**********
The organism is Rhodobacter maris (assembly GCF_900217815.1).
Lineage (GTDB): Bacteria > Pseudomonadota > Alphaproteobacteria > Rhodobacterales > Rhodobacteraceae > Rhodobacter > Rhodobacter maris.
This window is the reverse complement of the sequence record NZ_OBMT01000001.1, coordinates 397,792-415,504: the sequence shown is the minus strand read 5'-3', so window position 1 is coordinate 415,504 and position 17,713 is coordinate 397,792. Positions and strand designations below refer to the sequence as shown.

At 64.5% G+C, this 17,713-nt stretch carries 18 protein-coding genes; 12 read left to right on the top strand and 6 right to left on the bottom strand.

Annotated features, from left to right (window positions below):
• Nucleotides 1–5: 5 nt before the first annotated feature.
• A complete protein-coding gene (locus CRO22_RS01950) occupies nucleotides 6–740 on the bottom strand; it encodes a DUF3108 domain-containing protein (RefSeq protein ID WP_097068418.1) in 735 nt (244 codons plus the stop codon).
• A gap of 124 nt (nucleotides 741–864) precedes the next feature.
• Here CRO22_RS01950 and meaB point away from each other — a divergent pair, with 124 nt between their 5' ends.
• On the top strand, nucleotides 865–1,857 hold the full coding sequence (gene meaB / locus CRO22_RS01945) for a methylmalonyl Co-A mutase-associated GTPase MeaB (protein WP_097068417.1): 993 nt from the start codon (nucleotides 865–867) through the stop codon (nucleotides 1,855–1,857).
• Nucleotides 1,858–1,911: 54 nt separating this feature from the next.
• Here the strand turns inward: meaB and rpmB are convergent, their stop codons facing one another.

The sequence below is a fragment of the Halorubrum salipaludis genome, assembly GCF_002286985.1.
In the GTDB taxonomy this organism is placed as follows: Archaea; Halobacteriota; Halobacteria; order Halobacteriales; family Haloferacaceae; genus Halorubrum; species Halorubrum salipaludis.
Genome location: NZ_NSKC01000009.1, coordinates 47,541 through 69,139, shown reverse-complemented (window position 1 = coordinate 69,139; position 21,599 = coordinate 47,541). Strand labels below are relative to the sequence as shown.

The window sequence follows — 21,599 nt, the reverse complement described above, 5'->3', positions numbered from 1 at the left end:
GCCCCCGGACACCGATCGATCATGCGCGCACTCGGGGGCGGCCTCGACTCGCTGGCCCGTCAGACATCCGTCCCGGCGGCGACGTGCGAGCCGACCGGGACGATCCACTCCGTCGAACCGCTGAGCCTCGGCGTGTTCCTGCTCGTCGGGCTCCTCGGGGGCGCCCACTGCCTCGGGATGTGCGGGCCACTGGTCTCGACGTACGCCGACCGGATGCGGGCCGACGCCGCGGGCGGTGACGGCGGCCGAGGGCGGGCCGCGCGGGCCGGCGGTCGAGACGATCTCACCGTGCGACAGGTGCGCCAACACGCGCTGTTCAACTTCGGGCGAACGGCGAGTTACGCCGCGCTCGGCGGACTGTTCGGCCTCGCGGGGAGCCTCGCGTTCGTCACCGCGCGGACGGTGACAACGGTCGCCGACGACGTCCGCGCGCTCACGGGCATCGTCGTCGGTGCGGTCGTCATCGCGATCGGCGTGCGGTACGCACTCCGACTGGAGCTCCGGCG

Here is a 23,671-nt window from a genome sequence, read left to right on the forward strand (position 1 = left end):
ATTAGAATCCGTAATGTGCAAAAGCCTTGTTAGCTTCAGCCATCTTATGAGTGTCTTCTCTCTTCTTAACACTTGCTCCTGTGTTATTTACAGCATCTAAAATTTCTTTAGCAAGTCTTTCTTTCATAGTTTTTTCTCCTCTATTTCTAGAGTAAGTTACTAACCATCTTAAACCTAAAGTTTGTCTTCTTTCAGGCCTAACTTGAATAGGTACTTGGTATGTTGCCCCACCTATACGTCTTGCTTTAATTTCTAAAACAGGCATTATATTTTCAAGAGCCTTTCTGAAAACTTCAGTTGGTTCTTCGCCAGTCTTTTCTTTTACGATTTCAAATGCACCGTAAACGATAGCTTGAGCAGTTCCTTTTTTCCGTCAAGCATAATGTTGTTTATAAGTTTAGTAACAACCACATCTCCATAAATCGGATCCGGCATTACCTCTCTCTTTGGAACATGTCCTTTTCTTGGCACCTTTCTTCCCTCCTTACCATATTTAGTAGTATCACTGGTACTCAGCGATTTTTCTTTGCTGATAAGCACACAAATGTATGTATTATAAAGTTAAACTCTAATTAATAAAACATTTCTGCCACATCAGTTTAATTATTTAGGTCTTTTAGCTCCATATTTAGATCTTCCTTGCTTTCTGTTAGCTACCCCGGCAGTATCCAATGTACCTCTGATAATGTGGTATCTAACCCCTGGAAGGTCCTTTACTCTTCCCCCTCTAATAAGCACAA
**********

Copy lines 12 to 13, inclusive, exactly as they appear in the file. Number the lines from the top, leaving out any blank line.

• Here the strand turns inward: meaB and rpmB are convergent, their stop codons facing one another.

The sequence below is a fragment of the Halorubrum salipaludis genome, assembly GCF_002286985.1.